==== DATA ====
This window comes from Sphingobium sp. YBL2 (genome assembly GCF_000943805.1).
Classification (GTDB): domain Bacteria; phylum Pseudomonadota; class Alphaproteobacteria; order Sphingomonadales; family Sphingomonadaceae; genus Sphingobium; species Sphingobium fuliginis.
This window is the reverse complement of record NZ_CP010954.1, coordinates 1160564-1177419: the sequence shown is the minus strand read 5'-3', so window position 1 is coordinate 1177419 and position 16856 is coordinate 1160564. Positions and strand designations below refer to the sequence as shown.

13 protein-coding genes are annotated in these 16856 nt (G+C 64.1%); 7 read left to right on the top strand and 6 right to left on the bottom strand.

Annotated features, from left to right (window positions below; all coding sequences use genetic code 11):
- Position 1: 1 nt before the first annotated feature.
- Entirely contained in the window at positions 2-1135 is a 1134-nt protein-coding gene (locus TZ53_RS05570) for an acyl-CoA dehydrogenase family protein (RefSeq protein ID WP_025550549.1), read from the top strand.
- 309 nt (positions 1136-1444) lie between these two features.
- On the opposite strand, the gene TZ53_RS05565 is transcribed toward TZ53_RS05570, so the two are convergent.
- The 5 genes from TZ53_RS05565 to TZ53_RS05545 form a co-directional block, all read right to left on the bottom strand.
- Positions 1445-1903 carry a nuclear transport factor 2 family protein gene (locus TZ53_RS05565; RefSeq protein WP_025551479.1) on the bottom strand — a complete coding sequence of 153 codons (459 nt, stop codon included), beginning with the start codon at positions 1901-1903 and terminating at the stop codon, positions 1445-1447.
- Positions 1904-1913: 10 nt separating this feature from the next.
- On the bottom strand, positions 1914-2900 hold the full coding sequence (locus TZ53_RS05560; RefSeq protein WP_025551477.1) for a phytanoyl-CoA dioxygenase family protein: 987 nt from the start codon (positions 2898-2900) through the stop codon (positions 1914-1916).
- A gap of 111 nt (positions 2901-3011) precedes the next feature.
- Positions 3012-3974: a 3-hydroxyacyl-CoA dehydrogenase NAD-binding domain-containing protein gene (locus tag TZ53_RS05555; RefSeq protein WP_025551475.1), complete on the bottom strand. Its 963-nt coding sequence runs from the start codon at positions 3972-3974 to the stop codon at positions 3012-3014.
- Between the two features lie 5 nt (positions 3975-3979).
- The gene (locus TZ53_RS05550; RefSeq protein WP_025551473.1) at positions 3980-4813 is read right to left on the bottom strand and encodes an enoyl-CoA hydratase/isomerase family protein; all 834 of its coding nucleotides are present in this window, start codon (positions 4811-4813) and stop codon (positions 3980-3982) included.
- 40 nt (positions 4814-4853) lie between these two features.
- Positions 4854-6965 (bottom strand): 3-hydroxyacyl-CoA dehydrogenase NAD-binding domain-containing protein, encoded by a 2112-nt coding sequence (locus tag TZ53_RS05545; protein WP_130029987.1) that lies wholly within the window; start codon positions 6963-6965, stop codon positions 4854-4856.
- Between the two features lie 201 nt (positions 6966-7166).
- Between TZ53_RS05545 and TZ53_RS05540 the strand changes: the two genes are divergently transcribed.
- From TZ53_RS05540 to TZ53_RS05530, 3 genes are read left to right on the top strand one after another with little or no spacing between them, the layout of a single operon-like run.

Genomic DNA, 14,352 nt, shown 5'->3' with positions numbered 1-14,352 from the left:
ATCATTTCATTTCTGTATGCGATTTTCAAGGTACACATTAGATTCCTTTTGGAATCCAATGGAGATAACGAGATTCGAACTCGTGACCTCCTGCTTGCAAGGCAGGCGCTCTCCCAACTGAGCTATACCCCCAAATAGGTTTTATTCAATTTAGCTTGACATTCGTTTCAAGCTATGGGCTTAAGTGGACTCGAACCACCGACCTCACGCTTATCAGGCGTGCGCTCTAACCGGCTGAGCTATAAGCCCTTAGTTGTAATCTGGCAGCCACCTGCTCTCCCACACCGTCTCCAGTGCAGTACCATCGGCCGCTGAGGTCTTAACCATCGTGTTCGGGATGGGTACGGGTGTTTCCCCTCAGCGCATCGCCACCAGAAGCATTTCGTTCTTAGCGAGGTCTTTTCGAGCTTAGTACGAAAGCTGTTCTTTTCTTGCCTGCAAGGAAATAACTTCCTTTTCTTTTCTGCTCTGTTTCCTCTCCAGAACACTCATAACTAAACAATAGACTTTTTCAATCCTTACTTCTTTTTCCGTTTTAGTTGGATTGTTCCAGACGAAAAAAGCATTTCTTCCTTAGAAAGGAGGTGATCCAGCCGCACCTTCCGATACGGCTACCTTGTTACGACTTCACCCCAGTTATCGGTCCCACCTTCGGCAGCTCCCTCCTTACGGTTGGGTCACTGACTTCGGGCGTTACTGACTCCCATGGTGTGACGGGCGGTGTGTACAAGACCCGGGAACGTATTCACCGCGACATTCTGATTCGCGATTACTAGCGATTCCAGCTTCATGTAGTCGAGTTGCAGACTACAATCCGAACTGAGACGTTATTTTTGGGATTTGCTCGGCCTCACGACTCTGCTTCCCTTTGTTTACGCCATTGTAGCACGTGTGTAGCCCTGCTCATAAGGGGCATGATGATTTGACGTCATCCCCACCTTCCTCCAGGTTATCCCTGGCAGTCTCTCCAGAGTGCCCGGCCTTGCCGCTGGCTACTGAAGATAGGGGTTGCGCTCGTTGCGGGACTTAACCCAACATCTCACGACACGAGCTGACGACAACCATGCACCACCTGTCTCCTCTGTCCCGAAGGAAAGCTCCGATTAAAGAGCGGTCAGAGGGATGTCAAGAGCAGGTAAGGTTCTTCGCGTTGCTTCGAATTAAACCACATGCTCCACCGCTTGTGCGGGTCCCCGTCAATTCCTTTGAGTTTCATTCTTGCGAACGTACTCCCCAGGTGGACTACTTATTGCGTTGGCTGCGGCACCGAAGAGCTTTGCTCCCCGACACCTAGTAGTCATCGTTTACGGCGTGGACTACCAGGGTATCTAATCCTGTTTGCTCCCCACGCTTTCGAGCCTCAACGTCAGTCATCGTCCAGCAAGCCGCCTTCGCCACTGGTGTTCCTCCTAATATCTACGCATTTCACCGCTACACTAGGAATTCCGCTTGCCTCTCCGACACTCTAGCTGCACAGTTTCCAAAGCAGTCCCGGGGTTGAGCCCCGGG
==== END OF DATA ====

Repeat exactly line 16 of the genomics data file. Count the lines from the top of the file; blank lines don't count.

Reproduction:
- Between the two features lie 5 nt (positions 3975-3979).